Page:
By Sprott Money
Markets were upbeat with better than expected European and US earnings, despite a dark cloud remaining over the general global economy.
This dark cloud, once again hammered the Euro lower, as markets fear the worst is fast approaching. This dark cloud I speak of is of course, none other than the potential Greek exit that has plagued the markets for years, yet is a very real possibility in the immediate future.
Numerous rounds of negotiations between the IMF, ECB and Greece have now taken place. Yet hopes remain dismal, as no middle ground appears to be in the foreseeable future. Unfortunately for Greece and its people, time is running out.
Fear of a true Greek bankruptcy is not unwarranted, as markets know the contagion that will spread through the European and global banking system as a result, a contagion that could spark another 2008 global crisis.
With neither side willing to budge, the Greece government ordered state entities to park cash in the Central bank, this in a desperate attempt to keep the facade going just a little longer if additional loan terms cannot be reached.
These “parked” funds will be used as a short term reprieve from utter default, as they will grant the Greece government the ability to pay short term IMF loan repayments and government workers salaries.
This of course is only a short term solution. The Greek government at this point, as pointed out in the past, is just playing a shell game. Funds are being shuffled simply to keep their sinking ship afloat. It is only a matter of time before disaster strikes.
Although the Euro has taken a hit over this news, the full ramifications of a “Grexit” are not being priced into the currency, or European markets in general. The world, as it typically does, appears willing to wait until the last second before it faces reality and realizes the true risk it faces.
One such country that is not simply standing by is Russia, which continues to develop its relationship with the Greece government. They know if Greece is somehow saved and able to remain afloat, then they will have a valuable ally in the EU. An ally that can protect them from economic sanctions and further hardships that they have suffered from the West over the past few years.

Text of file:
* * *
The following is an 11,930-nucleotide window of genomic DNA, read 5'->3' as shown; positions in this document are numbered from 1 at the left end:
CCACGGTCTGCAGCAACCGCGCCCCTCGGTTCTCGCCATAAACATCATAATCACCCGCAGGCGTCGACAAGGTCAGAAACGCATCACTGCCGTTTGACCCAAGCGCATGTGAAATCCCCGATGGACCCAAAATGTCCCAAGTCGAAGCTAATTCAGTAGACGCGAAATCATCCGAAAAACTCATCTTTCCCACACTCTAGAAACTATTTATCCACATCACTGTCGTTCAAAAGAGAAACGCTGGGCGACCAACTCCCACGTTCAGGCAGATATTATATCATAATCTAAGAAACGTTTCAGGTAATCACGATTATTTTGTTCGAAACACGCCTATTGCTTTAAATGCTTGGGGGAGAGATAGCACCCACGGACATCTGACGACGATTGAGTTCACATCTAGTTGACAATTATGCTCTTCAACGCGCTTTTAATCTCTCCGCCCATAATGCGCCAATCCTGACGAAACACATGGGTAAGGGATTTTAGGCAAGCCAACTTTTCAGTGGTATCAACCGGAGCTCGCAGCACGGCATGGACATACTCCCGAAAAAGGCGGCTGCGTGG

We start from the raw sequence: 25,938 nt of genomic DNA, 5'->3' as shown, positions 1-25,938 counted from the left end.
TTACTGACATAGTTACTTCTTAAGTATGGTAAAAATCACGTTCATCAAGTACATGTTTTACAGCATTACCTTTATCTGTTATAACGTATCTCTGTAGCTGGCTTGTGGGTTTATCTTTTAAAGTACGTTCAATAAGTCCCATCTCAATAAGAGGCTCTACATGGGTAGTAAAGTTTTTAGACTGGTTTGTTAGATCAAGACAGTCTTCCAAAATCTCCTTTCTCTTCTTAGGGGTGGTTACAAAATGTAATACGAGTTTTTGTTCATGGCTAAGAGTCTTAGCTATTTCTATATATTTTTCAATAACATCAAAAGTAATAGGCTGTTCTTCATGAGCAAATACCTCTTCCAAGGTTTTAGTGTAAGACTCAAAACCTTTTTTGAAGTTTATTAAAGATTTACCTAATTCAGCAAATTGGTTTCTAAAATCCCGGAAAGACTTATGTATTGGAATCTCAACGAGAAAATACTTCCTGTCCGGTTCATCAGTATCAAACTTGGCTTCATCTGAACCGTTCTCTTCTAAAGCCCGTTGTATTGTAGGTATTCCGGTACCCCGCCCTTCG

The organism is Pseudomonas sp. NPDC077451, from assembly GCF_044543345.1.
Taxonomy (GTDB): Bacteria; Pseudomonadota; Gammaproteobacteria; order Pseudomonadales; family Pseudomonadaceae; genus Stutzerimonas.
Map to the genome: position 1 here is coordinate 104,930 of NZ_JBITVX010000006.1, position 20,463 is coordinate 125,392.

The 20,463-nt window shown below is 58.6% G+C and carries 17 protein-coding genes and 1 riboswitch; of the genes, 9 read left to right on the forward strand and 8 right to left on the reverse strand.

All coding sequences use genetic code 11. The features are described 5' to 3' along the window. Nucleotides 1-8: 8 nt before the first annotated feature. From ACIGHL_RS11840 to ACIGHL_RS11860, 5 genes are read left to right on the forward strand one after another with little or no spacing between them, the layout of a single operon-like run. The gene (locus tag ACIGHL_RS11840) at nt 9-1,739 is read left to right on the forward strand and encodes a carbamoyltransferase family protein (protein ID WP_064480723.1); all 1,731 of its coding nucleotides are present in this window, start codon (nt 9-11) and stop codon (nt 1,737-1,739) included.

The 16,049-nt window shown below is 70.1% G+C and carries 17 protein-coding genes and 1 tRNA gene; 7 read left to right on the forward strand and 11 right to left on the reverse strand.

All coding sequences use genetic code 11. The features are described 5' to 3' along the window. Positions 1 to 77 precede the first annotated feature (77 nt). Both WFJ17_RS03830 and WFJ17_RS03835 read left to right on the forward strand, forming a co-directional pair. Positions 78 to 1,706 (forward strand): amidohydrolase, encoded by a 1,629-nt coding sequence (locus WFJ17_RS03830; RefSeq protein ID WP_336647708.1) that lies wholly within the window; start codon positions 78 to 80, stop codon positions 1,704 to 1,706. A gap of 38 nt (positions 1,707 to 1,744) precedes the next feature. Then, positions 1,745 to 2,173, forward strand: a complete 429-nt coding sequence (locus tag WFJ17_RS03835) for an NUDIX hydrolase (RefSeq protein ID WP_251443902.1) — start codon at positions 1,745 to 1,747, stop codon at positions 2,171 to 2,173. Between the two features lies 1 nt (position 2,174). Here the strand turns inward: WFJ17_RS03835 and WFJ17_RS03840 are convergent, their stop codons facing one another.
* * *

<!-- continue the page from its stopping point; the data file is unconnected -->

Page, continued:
The latest move by Russia, is an attempt to bring the two countries closer via the proposed “gas link accord”, which the Greece energy minister says is nearing completion.
This pipeline will have Russia guarantee 47 BCM/YR of gas via Greece, with the cost being shouldered by a Russian-European group, thus giving Greece a gain, with little to no cost of its own. Something it desperately needs in this time of hardship.
As previously indicated, this will have huge advantages to both countries, but most importantly in Greece, which was in dire need of some positive news. If this project can get underway, it will allow access to the markets once again, and possibly grant Greece the reprieve it needs.
Unfortunately, even this project, if made official, will not be enough to avoid the inevitable collapse that Greece faces. Structurally and fundamentally the country is bankrupt and a default is inevitable.
Will its officials be able to extend and pretend one last time? Or does the end of the month signify the end of Greece being in the European Union, if so what does the future bring for them?
Hard times certainly lie ahead, but the sooner this correction occurs, then the sooner they can begin their path to recovery and hopefully a brighter future.
Source: Sprott Money News